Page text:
Kernel Rating (out of 5):
MPAA Rating: PG Length: 90 minutes
Age Appropriate For: 6+. Some cartoon violence, including fistfights, numerous car crashes, the threat of drowning, an initiation ritual that includes a snakebite, and a ruse where pets pretend they killed their masters to get in good with the other group. Some wild party scenes from the pets’ perspective, some bullying, a few characters die off-screen, some bathroom humor (including jokes about defecating and pets being fixed), and a lecherous character who calls another his girlfriend, even though his feelings aren’t returned.
‘The Secret Life of Pets' has a number of cute moments that will be familiar and comforting for those who love their dogs, cats, birds, or other animals. But the story itself is mostly unremarkable, and its narrative shortcuts will annoy parents.
By Roxana Hadadi
What do your pets dare to do when you’re not around? In reality, it’s probably not playing video games, receiving massages from kitchen mixers, or breaking into your refrigerator and eating your roast chicken. But those are the kind of cute images offered up by “The Secret Life of Pets,” which plays to animal lovers in the audience without offering up much original story.
In comparison with other family summer fare like “Finding Dory” or “The BFG,” “Pets” just isn’t that creative. The story, about a pair of dogs who don’t get along crossing paths with a gang of human-hating animals and trying to get back home to their owner, is pretty standard stuff. This will be best for younger viewers, and the short film beforehand, “Mower Minions,” is tailor made for that demographic: lots of slapstick-y humor from those little yellow characters, lots of visual gags, not so much on the emotional depth or nuance.
There are funny and weird moments in “Pets”—like a hawk daydreaming about being best friends with a Pomeranian, or a fantastical romp through a sausage factory—but they’re infrequent. Instead, “Pets” commits itself primarily to thoughtless cuteness, and that may get irritating for parents as the film takes greater shortcuts toward its conclusion.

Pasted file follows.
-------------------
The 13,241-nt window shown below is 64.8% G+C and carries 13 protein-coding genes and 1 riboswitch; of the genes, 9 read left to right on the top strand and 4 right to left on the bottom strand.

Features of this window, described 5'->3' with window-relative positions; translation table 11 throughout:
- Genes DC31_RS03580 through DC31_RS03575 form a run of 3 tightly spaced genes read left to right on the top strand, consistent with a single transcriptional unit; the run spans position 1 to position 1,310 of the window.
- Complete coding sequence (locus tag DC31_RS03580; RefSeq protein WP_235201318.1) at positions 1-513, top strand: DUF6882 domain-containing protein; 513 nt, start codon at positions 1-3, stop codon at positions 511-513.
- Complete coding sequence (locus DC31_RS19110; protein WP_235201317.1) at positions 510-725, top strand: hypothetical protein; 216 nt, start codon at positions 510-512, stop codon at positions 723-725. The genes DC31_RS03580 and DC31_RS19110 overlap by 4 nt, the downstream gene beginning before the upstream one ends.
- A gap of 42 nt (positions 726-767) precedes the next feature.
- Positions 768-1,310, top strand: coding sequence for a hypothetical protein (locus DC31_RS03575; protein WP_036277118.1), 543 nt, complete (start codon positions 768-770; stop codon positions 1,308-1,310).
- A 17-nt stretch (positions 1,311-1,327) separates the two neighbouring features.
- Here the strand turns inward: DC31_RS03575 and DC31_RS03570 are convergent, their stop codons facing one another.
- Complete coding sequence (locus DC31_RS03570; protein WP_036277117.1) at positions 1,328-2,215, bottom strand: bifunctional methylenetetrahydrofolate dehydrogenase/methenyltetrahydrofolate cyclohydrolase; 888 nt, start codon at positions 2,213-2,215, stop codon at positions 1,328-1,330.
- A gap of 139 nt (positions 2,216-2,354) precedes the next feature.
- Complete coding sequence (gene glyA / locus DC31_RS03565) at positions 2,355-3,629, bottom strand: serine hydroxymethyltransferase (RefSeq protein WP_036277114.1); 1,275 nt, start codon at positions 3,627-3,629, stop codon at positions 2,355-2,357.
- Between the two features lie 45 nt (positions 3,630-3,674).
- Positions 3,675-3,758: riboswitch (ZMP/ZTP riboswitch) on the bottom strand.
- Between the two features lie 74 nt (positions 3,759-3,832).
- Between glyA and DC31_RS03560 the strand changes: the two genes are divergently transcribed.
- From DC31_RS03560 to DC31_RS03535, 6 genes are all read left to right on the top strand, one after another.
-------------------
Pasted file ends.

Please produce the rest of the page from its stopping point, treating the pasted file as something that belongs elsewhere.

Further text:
“Pets” begins with the terrier Max (voiced by Louis C.K., of “Blue Jasmine”), who lives with his owner, Katie (voiced by Ellie Kemper, of “They Came Together”), in New York City. They do everything together, and Max thinks they’re soulmates. But he’s caught off-guard when Katie comes home one day with Duke (voiced by Eric Stonestreet, of “Identity Thief”), a former stray.
Katie has high hopes for the pair, but they couldn’t be any more different: Max is small, proper, and kind of anxious; Duke is huge, sloppy, and a little bossy. But when Max threatens Duke and tries to force him out of the apartment, Duke sabotages their walk, separating them from their fellow pet friends and ending up in the hands of Animal Control.
The authorities aren’t their only problem: There is also a human-hating gang of discarded pets led by Snowball (voiced by Kevin Hart, of “Central Intelligence”), a former magician’s bunny who is obsessive about leading a revolution against the “masters.” To escape Animal Control, Max and Duke have to team up with Snowball and his comrades, but soon they’ll be found out as frauds.
Amid all this, the Pomeranian Gidget (voiced by Jenny Slate, of “Zootopia”), who has a crush on Max, is trying to organize their friends to help find Max. “Max doesn’t even know you’re alive,” another dog says, but that won’t stop her.
The way “Pets” is split into two storylines allows numerous attempts for ridiculousness, and the best moments come from Louis C.K. and Hart, who give great vocal performances. Louis C.K. is the perfect kind of put-upon personality to sell complaints about Duke like “He’s the death of all good things!”, and he nicely injects warmth and compassion later on in the film, too. Hart is his usual manic self as Snowball, but his performance contrasts effectively with the animal’s fuzzy physicality, getting maximum impact from exclamations such as “Liberated forever, domesticated never!” and a running gag about the grief Snowball feels for a duck, Ricky, who died serving their cause.
But those elements aren’t enough to carry all of “Pets,” which eventually slips into tedious plotting to keep the characters running into and around each other. By the third time the pets steal a car, parents will wonder how much longer this story will get drawn out. “Pets” does cuteness well, but its struggles elsewhere demonstrate its shortcomings as truly creative children’s filmmaking.
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